Captains Aaron McDonald and Danny O'Hagan led the way and were like "assistants on the floor," according to their coach. Seth Henry was named team MVP while Kevin Mayers, Brett Davis, Alex Hedgren, Brandon Gaines, John Meirzwa, Dominic Lopes, Ryan Maloney and Jack Dudzinski all were important pieces on numerous occasions. The team did a particularly good job adjusting when sophomore Kyle Reilly was moved up to varsity midway through the year.
River Hill closed the season with a 5-16-1 overall record (5-13-1 in county), but there were plenty of highlights. Among the top moments was a last-second, game-winning shot against Atholton.
"When faced with adversity, the players pulled together as a team in order to finish the remainder of their season," coach Chris Kates said.
With a team of eight freshmen and seven sophomores, it was a relatively young group for the Hawks and that is something Kates says should bode well for the future. The team's captains were sophomores Deion Richardson and Michael Titus.
This winter marked the first season for Chapelgate in the MIAA B Conference and it was one filled with some very positive moments. The team opened the year with a 70-69 victory over local rival Glenelg Country and started its B Conference schedule with six straight wins.
Some struggles in the middle of the year resulted in an 8-10 conference record by season's end, but it was still good enough to place the team fifth out of 10 teams. On the year, the team played 11 games that were determined by five points or less and won two of them on shots at the buzzer. Brian Parker, with a lay-up against Coppin Academy, and Malik Grandy, with a floater against Gilman, were responsible for those two game-winning shots at the end of regulation.
Three freshmen led the team in scoring. Matthew Frierson averaged 14.3 points a game, hit 89 3-pointers and made 80 percent of his foul shots. Grandy (11.6 ppg) and Parker (10.4) also ended up averaging in double figures for the year.
Atholton finished with an overall record of 9-10 and a league record of 5-6. The team captains were Becca Weinberg, Jaimie Cardea and Staci Powell.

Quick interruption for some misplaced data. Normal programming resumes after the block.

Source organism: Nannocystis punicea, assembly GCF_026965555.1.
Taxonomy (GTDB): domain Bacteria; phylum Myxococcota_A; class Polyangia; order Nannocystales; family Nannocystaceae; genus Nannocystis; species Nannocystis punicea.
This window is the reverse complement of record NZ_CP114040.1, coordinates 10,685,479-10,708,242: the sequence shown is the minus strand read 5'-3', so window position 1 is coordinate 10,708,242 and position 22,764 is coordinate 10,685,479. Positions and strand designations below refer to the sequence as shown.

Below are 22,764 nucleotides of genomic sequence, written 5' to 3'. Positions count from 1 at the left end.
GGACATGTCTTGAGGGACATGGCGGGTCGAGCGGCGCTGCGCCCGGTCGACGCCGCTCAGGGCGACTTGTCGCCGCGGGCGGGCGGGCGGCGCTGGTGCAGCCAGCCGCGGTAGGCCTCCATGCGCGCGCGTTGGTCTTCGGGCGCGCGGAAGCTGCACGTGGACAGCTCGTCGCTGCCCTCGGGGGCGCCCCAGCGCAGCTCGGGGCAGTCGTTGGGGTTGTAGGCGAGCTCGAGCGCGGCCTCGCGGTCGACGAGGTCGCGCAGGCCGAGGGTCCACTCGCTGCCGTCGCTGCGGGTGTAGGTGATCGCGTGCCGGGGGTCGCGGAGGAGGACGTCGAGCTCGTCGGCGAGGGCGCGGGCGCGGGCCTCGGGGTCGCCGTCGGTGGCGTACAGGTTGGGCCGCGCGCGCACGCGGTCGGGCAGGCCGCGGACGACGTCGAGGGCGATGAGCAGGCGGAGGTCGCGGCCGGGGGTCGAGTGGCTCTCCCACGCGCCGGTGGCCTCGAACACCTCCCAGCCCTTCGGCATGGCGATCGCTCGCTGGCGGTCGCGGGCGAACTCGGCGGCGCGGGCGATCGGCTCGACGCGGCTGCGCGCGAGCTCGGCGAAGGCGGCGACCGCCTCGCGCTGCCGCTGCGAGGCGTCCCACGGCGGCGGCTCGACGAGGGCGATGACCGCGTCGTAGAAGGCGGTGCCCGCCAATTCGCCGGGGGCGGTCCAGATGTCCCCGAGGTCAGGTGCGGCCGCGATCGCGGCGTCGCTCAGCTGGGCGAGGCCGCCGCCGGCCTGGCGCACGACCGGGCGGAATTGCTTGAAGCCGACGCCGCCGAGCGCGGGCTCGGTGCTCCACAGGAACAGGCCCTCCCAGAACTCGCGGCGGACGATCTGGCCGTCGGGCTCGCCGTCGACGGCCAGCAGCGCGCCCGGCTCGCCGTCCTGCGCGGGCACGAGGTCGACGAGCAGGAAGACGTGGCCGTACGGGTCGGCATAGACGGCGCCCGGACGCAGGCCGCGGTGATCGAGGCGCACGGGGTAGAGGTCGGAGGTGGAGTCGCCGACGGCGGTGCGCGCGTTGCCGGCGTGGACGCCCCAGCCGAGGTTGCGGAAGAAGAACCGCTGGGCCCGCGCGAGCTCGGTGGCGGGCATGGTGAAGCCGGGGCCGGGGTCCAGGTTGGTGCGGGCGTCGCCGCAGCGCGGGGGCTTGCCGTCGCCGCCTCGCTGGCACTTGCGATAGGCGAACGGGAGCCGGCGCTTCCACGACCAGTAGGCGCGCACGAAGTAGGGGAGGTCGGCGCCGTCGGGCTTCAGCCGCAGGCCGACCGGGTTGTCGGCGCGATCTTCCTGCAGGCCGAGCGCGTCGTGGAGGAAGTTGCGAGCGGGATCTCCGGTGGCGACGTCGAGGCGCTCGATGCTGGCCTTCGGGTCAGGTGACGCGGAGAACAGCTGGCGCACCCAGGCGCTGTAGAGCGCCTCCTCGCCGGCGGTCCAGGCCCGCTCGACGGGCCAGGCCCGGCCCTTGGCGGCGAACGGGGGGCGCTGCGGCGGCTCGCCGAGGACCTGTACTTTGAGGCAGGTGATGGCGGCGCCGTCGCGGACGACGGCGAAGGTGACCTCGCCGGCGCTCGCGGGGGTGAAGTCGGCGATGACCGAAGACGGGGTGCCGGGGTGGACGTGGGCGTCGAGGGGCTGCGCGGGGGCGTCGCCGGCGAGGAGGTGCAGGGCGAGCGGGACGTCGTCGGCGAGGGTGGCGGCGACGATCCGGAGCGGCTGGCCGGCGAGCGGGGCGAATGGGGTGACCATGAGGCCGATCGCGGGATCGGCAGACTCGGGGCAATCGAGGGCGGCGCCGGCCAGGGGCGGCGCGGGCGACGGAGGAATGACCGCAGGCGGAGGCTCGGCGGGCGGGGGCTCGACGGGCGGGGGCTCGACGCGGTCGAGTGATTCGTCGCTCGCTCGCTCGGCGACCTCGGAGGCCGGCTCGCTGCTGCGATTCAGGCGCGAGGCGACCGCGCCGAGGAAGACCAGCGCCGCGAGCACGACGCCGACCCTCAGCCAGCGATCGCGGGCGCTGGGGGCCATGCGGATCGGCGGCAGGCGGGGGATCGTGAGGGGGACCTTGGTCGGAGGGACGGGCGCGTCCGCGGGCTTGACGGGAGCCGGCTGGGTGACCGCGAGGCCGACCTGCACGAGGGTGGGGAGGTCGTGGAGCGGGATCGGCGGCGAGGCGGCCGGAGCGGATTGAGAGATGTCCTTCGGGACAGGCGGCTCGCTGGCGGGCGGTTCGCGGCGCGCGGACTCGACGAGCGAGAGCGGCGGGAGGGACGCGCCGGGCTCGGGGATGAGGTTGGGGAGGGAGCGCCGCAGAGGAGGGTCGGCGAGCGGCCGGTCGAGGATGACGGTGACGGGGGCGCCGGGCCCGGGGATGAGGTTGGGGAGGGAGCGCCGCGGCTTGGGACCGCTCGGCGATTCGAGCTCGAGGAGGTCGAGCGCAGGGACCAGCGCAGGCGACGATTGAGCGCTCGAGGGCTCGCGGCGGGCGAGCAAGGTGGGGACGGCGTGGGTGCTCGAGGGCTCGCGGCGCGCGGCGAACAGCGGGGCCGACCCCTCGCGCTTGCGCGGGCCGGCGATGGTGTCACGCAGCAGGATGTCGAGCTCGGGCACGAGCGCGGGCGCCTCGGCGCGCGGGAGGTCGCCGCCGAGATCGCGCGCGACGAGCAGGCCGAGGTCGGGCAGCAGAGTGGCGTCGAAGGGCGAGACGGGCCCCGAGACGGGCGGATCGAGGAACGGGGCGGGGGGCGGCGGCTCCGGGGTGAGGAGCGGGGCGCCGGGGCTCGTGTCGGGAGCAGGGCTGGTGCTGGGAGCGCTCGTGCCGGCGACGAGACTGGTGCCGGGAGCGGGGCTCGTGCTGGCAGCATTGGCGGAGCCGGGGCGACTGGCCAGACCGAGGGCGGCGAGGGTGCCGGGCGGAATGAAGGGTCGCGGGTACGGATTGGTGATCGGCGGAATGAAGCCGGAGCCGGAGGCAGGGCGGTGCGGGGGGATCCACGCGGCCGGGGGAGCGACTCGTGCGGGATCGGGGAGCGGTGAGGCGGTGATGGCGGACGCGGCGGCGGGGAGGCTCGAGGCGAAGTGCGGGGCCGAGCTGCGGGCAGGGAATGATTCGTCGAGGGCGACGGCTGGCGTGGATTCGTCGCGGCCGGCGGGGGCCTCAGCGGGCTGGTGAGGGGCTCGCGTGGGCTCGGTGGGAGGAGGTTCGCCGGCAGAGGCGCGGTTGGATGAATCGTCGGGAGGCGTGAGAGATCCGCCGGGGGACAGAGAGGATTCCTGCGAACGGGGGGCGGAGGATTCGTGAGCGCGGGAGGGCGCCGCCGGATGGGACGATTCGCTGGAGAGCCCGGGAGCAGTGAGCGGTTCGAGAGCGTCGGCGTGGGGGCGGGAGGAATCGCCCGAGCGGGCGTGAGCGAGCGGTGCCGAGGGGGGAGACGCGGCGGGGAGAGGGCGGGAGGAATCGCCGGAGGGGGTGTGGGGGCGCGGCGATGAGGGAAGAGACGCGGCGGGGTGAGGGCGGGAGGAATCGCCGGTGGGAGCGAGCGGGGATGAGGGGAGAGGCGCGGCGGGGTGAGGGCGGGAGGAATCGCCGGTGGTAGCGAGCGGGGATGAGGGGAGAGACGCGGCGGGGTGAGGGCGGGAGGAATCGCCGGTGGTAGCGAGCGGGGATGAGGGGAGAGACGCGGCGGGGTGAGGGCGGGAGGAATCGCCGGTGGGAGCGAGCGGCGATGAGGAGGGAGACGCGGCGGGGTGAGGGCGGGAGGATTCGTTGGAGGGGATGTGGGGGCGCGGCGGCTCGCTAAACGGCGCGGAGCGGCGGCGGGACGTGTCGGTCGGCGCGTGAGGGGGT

Powell was voted as the team's MVP and Cardea won the Coaches Award and was the highest scorer with 167 points.
"Odoka Oji was our most improved player," coach Wendell Thomas said.
Centennial used a strong second half of the season to finish 7-13 overall and 6-13 in county play. After starting out 1-5, the team came together to go nearly .500 the rest of the way.
The top players on an extremely young team were captains Kemba Mitchell and Danielle Wilson. Mitchell, a forward, was the only sophomore on the squad.
Injuries and illness depleted the team as the year went on and for the team's final game against Hammond there were only five players available. One of those five ended up fouling out with 90 seconds to go in the game. Yet, even with only four players on the floor at the end, the Eagles got two foul shots from Mitchell with 18 seconds left and were able to secure a one-point win. It was "a great way to end the season," coach Sean LeBeau said.
There were only three sophomores on Glenelg, but they were each extremely important to the Gladiators' run to 18-2 in county play and 20-2 overall. Olivia Nowlin (151 points), Ally Forjet (164) and Brittney Everett (114) all served as captains and guided what was a young team. "They showed what leadership is all about," coach Chris Beil said.
Freshman Lola Fadiran also was a key player, making her presence felt inside en route to 137 points and 58 blocks on the year.
Among the highlights on the season was helping Howard County win the Doug Parker Christmas Tournament for the first time in three years by earning a 24-point win. Later in the year, the Gladiators came back from down three points in the fourth quarter to defeat River Hill by seven.
"I am looking forward to the freshmen rising up next year," Beil said. "With 13 girls coming back, I look forward to a similar season, if not better."
Howard completed another very successful season by going 21-1 overall. The Lions were undefeated (19-0) in county play.
"This year's team was very fortunate to have 14 players that all believed in a team-first concept," coach Will Pearl said.
"The highlight of this season was the complete team effort put forth in our only meeting against Glenelg High School. Both teams played very well; but a combination of clutch defensive plays and quick transitions at the end of the game are what sealed the victory for us," he added.
Howard's leading scorers were Chanel Bostic, Amanda Matus and Catherine Sims Matus, who also led the team in rebounds.
Ten of Marriotts Ridge's 15 players were freshmen and one of the sophomores did not play last year, so coach Derrick Burnett instituted what he calls BBALL 101, an introductory class and explanation of basketball. The Mustangs started with the fundamentals, and in Burnett's book the game begins with defense and defense leads to offense. The team's two presses were Dunkin' and Doughnuts.
Burnett brought his philosophy to the team. "You don't come to practice to practice and learn from just me as a coach, but you come to practice to show the coach what you have developed on your own time since the last practice."
It's that it's-what-you-do-outside-of-practice mentality that he hopes will pay off for Marriotts Ridge in future years.
"You have to commit as players, as parents and as a community if you are going to develop into a winning basketball program," Burnett said.